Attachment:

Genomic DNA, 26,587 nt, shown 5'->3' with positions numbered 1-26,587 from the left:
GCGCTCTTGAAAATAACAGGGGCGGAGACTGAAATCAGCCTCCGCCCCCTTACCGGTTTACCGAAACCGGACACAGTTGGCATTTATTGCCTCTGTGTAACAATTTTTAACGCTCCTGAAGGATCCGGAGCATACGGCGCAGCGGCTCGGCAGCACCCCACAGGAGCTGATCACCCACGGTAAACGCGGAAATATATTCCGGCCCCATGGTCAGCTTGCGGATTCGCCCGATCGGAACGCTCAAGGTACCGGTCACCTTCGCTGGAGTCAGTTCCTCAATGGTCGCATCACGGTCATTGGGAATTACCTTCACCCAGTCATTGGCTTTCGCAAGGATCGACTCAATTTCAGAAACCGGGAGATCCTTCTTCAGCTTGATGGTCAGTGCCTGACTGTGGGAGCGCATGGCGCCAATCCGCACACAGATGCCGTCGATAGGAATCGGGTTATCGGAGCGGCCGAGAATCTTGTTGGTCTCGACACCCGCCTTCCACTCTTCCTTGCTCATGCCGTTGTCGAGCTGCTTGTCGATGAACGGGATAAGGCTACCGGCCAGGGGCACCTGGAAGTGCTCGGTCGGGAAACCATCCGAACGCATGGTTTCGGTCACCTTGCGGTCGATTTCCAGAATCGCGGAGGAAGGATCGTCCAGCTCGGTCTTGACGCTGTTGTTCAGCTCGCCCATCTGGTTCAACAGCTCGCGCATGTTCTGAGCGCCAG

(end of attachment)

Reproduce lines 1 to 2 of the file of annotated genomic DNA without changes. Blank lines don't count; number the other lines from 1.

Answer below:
Genomic DNA, 26,587 nt, shown 5'->3' with positions numbered 1-26,587 from the left:
GCGCTCTTGAAAATAACAGGGGCGGAGACTGAAATCAGCCTCCGCCCCCTTACCGGTTTACCGAAACCGGACACAGTTGGCATTTATTGCCTCTGTGTAACAATTTTTAACGCTCCTGAAGGATCCGGAGCATACGGCGCAGCGGCTCGGCAGCACCCCACAGGAGCTGATCACCCACGGTAAACGCGGAAATATATTCCGGCCCCATGGTCAGCTTGCGGATTCGCCCGATCGGAACGCTCAAGGTACCGGTCACCTTCGCTGGAGTCAGTTCCTCAATGGTCGCATCACGGTCATTGGGAATTACCTTCACCCAGTCATTGGCTTTCGCAAGGATCGACTCAATTTCAGAAACCGGGAGATCCTTCTTCAGCTTGATGGTCAGTGCCTGACTGTGGGAGCGCATGGCGCCAATCCGCACACAGATGCCGTCGATAGGAATCGGGTTATCGGAGCGGCCGAGAATCTTGTTGGTCTCGACACCCGCCTTCCACTCTTCCTTGCTCATGCCGTTGTCGAGCTGCTTGTCGATGAACGGGATAAGGCTACCGGCCAGGGGCACCTGGAAGTGCTCGGTCGGGAAACCATCCGAACGCATGGTTTCGGTCACCTTGCGGTCGATTTCCAGAATCGCGGAGGAAGGATCGTCCAGCTCGGTCTTGACGCTGTTGTTCAGCTCGCCCATCTGGTTCAACAGCTCGCGCATGTTCTGAGCGCCAG